According to an article on the Healio Orthopedics website, “for total disc replacement in patients with degenerative disc disease, an artificial disc is a safe option that improves pain relief, function, range of motion and decreases in opioid use, according to published results.”
According to the study, researchers randomized 283 patients with symptomatic, single-level lumbar degenerative disc disease who had failed 6 months of nonsurgical management to receive either the activL (n = 218) or the ProDisc-L (n = 65). Outcome measures included safety profile, pain reduction, function, range of motion (ROM) and opioid use.
Nice wrote ‘The medical name for this procedure is ‘Prosthetic intervertebral disc
replacement in the lumbar spine’. Prosthetic intervertebral disc replacement in the lumbar spine involves removing the damaged disc and inserting an artificial disc in its place.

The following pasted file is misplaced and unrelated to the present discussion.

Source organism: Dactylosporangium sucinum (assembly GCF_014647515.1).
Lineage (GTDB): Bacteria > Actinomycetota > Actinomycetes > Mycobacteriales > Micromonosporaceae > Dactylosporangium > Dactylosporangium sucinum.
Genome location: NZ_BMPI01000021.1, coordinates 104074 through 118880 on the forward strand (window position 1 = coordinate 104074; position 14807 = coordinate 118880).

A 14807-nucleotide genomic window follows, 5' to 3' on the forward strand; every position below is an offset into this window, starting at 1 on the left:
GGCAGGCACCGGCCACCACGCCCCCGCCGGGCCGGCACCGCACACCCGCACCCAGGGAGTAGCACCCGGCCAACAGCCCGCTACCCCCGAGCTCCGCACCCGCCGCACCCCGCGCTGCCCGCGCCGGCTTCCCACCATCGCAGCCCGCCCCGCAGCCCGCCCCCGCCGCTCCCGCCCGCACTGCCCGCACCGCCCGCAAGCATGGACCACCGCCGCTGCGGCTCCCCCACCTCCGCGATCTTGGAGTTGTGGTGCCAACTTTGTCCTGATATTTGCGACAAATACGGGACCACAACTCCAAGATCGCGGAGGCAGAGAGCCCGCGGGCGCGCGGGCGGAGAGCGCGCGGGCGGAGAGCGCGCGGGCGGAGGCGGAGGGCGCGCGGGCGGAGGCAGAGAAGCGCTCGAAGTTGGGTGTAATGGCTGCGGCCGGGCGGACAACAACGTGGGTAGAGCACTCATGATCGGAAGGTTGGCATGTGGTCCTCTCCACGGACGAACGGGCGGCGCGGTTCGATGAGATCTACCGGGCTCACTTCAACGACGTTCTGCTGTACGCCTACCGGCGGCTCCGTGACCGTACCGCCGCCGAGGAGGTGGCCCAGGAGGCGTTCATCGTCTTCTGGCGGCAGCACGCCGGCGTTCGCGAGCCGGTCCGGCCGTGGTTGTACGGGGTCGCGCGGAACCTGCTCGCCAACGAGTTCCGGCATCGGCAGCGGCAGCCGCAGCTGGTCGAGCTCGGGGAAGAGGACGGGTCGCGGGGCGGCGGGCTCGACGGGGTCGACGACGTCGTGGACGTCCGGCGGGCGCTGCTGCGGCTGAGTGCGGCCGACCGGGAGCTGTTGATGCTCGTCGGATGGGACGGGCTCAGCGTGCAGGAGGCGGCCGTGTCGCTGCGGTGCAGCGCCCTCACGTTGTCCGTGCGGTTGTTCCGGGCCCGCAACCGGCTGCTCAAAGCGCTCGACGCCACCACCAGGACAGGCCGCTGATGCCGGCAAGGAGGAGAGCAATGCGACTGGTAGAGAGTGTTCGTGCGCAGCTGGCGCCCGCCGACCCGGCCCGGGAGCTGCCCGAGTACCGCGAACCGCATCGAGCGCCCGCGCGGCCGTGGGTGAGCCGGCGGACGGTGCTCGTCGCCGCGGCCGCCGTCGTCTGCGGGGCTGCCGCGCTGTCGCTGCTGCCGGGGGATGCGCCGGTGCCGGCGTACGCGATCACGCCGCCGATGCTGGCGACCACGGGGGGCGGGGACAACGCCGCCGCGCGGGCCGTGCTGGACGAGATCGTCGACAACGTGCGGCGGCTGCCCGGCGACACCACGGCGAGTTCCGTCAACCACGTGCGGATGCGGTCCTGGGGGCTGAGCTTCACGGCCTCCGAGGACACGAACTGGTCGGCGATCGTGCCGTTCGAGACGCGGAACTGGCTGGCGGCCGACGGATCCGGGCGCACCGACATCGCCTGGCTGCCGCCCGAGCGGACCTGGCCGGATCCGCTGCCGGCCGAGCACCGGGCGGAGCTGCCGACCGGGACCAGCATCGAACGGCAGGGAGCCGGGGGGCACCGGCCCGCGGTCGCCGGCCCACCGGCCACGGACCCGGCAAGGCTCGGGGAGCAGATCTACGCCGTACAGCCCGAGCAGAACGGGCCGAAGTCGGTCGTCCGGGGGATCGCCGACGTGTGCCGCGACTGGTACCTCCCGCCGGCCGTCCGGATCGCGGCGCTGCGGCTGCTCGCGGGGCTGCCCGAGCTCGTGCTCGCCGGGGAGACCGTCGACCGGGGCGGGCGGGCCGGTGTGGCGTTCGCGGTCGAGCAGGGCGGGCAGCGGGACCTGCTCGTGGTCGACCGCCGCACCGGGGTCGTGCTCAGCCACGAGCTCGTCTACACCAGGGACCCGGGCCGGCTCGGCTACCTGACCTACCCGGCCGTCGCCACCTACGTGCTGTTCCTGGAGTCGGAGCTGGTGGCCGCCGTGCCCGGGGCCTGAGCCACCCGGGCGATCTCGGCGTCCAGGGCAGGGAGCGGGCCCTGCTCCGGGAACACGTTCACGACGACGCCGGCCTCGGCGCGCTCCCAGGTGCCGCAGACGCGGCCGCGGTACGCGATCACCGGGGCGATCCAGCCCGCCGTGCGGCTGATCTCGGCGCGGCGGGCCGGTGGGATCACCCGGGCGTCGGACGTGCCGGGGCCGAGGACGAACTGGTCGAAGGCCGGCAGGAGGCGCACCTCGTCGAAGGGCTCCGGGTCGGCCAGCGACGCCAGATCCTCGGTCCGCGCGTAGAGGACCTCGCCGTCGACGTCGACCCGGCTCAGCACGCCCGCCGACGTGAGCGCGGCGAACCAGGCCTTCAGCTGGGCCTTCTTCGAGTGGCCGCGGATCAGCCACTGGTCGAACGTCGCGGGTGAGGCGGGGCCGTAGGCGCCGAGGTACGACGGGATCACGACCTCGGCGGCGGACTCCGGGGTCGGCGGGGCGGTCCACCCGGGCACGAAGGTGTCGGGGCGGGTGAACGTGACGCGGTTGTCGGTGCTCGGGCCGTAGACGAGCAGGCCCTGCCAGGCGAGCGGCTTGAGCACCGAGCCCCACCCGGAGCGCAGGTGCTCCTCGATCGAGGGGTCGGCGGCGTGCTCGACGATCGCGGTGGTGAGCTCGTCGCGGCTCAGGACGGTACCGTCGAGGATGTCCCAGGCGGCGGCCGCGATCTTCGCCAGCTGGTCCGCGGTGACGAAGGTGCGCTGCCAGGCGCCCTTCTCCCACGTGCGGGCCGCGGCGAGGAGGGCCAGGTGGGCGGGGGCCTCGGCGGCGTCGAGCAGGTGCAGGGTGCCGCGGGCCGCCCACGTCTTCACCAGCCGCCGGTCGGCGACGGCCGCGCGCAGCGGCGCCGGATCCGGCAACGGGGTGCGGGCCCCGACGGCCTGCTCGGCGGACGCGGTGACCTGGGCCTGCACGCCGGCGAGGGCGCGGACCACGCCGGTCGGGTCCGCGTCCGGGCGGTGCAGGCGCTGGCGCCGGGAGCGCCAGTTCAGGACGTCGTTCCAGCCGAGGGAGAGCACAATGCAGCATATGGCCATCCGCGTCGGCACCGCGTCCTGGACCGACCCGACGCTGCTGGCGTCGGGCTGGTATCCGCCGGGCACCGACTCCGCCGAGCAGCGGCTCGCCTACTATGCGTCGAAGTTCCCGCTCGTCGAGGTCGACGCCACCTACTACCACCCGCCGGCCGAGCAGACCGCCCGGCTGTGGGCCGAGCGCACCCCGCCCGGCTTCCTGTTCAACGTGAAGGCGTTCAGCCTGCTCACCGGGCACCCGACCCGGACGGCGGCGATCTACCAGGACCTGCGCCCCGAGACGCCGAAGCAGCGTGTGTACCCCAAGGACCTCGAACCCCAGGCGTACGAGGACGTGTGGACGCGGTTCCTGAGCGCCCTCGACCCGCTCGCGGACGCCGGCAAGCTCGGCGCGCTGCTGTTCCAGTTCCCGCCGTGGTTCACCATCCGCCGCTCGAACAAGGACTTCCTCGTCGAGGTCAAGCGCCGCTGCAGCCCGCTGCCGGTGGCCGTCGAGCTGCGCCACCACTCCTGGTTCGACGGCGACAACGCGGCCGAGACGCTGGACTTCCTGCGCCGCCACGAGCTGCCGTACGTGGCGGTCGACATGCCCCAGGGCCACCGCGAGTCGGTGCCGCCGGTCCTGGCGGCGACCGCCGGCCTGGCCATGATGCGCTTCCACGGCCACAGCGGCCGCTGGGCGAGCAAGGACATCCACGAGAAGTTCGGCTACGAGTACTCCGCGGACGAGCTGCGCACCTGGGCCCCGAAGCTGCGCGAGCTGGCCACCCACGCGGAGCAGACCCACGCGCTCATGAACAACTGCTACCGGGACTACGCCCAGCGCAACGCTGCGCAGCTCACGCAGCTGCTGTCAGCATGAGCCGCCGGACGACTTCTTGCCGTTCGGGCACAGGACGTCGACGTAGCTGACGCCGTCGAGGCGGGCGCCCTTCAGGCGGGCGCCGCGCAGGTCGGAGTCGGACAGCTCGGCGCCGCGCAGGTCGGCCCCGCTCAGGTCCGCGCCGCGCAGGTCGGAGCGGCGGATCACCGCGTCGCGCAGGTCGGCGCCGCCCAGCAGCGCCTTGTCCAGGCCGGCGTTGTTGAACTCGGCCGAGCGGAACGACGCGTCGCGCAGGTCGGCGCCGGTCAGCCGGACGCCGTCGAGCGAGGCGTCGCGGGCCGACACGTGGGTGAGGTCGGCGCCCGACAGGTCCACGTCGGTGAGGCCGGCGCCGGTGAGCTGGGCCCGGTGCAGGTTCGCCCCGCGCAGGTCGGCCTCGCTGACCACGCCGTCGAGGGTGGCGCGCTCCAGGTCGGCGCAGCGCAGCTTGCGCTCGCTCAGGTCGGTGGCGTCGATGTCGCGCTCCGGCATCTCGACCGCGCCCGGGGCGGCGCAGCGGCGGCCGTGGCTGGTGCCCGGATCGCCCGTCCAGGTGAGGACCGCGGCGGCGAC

The damaged disc is partially or fully removed and an artificial disc inserted. The artificial disc is designed to act like a natural disc, allowing painless movement between the bones. Depending on the number of discs affected, a person may have one or more discs replaced at different places in the spine during the same operation.
NICE has said that this procedure is safe enough and works well enough for use in the NHS. If your doctor thinks artificial disc replacement is a suitable treatment option for you, he or she should
still make sure you understand the benefits and risks before asking you to agree to it.
In a study of 236 patients, 161 were treated with artificial discs and 75 with spinal fusion. Three months after surgery, the patients who had disc replacement reported an improvement in their quality of life (measured using a questionnaire) of 87%, whereas those who had spinal fusion
experienced an improvement of 70%. However, at 24 months the difference between the groups was no longer significant.